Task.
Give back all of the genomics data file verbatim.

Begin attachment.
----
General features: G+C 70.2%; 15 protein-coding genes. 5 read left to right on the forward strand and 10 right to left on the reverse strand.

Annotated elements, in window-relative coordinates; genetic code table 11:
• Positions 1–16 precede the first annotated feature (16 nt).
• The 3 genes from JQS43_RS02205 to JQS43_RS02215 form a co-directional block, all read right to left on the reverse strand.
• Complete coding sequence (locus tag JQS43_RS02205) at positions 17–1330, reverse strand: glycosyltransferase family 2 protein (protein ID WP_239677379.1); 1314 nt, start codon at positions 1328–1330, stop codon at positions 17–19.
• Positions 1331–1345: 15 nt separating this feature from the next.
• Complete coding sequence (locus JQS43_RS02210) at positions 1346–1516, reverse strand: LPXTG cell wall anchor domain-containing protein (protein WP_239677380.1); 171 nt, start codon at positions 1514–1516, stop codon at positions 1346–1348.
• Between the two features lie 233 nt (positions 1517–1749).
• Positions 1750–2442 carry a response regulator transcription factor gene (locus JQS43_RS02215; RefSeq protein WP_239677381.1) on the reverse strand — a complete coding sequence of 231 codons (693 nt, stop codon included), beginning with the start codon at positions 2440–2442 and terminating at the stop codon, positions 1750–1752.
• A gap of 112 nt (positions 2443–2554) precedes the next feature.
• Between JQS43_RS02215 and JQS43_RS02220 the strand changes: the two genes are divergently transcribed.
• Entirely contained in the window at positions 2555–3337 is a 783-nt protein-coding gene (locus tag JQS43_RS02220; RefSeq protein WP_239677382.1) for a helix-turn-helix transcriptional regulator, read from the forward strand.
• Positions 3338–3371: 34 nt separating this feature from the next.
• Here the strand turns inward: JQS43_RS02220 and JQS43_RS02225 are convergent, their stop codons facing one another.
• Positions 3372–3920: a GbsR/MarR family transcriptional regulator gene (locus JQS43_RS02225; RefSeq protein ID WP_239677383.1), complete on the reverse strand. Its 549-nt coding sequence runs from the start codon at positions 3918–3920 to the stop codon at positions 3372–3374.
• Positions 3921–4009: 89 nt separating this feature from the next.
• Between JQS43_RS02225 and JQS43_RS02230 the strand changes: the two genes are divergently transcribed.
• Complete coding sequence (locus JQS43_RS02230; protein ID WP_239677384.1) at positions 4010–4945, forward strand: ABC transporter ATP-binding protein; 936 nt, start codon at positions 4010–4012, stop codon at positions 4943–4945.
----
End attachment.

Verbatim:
General features: G+C 70.2%; 15 protein-coding genes. 5 read left to right on the forward strand and 10 right to left on the reverse strand.

Annotated elements, in window-relative coordinates; genetic code table 11:
• Positions 1–16 precede the first annotated feature (16 nt).
• The 3 genes from JQS43_RS02205 to JQS43_RS02215 form a co-directional block, all read right to left on the reverse strand.
• Complete coding sequence (locus tag JQS43_RS02205) at positions 17–1330, reverse strand: glycosyltransferase family 2 protein (protein ID WP_239677379.1); 1314 nt, start codon at positions 1328–1330, stop codon at positions 17–19.
• Positions 1331–1345: 15 nt separating this feature from the next.
• Complete coding sequence (locus JQS43_RS02210) at positions 1346–1516, reverse strand: LPXTG cell wall anchor domain-containing protein (protein WP_239677380.1); 171 nt, start codon at positions 1514–1516, stop codon at positions 1346–1348.
• Between the two features lie 233 nt (positions 1517–1749).
• Positions 1750–2442 carry a response regulator transcription factor gene (locus JQS43_RS02215; RefSeq protein WP_239677381.1) on the reverse strand — a complete coding sequence of 231 codons (693 nt, stop codon included), beginning with the start codon at positions 2440–2442 and terminating at the stop codon, positions 1750–1752.
• A gap of 112 nt (positions 2443–2554) precedes the next feature.
• Between JQS43_RS02215 and JQS43_RS02220 the strand changes: the two genes are divergently transcribed.
• Entirely contained in the window at positions 2555–3337 is a 783-nt protein-coding gene (locus tag JQS43_RS02220; RefSeq protein WP_239677382.1) for a helix-turn-helix transcriptional regulator, read from the forward strand.
• Positions 3338–3371: 34 nt separating this feature from the next.
• Here the strand turns inward: JQS43_RS02220 and JQS43_RS02225 are convergent, their stop codons facing one another.
• Positions 3372–3920: a GbsR/MarR family transcriptional regulator gene (locus JQS43_RS02225; RefSeq protein ID WP_239677383.1), complete on the reverse strand. Its 549-nt coding sequence runs from the start codon at positions 3918–3920 to the stop codon at positions 3372–3374.
• Positions 3921–4009: 89 nt separating this feature from the next.
• Between JQS43_RS02225 and JQS43_RS02230 the strand changes: the two genes are divergently transcribed.
• Complete coding sequence (locus JQS43_RS02230; protein ID WP_239677384.1) at positions 4010–4945, forward strand: ABC transporter ATP-binding protein; 936 nt, start codon at positions 4010–4012, stop codon at positions 4943–4945.